John Thune, the second-highest ranked Republican in the Senate, said Wednesday that the impression coming from top Ukraine diplomat Bill Taylor’s testimony is “not a good one.”
“The picture coming out of it, based on the reporting that we’ve seen, I would say is not a good one,” he said to assembled reporters, per CNN. “But I would say also that until we have a process that allows for everybody to see this in full transparency, it’s pretty hard to draw any hard and fast conclusions.”
Thune’s office did not immediately respond to a request for elaboration.
During Taylor’s testimony Tuesday, he painted perhaps the most explicit picture yet of the quid pro quo President Donald Trump and those in his inner circle pressured Ukraine with in the hopes of manufacturing a phony scandal concerning former Vice President Joe Biden.
Thune’s statement is notable coming from such a high-ranking Republican, as many of his peers have stayed in lockstep with Trump, or at least reticent on the issue, throughout the impeachment inquiry so far.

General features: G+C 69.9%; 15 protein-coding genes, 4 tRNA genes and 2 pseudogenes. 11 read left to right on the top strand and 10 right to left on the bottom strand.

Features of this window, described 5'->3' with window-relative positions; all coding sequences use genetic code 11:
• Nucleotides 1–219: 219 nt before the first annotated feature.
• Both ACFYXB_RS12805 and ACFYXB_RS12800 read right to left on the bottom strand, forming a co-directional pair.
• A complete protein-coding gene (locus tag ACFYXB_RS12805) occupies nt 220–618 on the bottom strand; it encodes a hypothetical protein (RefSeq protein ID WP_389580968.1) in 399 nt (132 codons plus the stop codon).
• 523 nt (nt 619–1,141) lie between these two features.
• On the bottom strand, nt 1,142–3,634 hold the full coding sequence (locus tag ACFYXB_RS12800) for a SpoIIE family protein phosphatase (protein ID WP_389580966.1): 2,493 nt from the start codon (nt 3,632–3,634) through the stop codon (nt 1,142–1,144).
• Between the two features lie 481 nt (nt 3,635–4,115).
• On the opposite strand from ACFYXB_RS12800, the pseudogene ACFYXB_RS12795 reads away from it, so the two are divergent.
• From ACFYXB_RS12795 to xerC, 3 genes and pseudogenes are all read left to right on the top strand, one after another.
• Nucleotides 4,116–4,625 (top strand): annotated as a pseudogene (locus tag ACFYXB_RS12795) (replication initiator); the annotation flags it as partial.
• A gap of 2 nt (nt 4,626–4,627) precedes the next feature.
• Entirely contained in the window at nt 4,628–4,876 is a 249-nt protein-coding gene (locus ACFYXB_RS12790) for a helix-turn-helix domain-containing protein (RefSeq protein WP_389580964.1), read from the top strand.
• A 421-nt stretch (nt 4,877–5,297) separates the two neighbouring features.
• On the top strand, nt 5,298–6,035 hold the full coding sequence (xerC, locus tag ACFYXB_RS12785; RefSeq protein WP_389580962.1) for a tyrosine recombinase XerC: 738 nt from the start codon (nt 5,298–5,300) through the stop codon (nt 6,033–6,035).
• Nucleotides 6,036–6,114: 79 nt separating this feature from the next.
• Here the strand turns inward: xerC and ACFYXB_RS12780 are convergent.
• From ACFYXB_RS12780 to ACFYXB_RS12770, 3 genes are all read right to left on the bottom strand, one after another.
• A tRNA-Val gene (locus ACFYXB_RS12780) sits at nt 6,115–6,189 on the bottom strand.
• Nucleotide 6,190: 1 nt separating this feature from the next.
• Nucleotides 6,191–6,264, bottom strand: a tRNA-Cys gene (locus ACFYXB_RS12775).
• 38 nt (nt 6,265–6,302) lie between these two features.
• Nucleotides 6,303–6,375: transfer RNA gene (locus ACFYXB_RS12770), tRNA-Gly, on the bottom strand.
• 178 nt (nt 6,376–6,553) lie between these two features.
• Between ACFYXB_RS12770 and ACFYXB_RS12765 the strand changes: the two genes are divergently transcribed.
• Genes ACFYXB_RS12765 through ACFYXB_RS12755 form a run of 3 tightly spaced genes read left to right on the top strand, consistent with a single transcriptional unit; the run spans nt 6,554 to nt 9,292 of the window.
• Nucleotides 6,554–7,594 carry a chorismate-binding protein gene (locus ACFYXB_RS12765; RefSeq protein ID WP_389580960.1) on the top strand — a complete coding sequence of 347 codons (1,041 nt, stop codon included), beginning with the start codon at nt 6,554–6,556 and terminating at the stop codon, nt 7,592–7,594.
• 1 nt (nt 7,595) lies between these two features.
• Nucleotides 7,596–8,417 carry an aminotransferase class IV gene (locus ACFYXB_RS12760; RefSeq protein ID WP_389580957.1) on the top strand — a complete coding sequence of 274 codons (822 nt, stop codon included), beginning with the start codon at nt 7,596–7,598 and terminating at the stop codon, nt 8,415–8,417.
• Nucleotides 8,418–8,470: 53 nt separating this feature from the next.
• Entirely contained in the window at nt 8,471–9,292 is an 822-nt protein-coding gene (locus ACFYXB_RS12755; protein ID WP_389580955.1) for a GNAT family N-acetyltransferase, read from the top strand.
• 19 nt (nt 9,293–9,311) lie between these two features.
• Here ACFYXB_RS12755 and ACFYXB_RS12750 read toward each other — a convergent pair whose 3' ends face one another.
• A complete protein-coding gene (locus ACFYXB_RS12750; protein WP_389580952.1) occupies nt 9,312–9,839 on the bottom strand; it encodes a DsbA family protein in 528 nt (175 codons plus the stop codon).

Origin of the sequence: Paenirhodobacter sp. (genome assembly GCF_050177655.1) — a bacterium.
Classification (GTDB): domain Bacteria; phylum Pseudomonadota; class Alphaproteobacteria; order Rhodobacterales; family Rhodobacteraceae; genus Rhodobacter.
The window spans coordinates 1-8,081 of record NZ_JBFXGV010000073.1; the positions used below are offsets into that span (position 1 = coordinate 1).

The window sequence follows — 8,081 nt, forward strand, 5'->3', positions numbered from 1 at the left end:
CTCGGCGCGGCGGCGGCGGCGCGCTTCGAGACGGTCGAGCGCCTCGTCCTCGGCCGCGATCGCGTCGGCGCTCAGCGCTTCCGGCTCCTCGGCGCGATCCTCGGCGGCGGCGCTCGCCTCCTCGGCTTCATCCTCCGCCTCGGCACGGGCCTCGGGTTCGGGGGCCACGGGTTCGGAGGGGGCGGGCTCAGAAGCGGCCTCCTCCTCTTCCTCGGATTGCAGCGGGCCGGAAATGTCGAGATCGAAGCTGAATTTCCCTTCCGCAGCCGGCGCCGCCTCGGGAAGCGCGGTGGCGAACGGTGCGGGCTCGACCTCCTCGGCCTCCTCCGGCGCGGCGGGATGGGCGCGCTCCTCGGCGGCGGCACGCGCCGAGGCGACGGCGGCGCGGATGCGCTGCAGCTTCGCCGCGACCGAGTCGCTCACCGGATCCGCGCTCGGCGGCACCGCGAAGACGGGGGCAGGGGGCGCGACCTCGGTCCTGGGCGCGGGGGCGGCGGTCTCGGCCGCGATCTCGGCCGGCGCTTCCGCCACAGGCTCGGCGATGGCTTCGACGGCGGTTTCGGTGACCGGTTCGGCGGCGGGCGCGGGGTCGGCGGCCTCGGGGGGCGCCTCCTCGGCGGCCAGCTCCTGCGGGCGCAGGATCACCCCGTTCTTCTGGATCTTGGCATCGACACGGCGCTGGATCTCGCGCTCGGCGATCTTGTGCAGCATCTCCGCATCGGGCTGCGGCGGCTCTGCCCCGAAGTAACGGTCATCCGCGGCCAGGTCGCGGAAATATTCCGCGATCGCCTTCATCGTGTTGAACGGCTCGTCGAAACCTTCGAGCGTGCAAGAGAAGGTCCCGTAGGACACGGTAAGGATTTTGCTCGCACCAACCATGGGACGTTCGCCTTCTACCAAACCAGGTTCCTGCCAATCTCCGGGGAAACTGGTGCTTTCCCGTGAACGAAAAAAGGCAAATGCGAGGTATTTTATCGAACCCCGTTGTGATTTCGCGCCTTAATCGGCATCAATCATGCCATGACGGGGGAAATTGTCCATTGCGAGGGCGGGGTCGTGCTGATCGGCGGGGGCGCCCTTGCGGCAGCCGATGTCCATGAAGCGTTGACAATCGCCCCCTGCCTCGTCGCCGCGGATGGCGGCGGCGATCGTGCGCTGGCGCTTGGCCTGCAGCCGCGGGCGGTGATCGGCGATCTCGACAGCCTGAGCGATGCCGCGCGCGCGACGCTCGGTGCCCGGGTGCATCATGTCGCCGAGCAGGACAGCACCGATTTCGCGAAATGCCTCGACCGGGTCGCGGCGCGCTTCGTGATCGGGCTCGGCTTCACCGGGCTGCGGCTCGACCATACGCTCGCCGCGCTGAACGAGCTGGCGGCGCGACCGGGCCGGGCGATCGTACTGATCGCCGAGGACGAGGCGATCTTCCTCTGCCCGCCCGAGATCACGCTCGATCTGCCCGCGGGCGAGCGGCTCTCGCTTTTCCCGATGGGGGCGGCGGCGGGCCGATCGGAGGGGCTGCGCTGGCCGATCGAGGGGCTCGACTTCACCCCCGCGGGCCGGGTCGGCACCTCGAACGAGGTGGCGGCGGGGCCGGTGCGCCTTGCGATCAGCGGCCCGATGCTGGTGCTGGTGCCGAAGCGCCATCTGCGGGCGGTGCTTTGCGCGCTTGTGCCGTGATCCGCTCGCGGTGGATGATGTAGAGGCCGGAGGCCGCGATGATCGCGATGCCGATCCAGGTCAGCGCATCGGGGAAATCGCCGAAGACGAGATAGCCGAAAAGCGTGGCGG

Thune’s superior, Senate Majority Leader Mitch McConnell (R-KY), also distanced himself from the President this week, flatly contradicting Trump’s claim that the two discussed Trump’s July call with Ukrainian President Volodymyr Zelensky and that McConnell deemed it “the most innocent phone call” he’d ever heard.
McConnell said Tuesday that he doesn’t “recall” having any conversation with Trump about the call.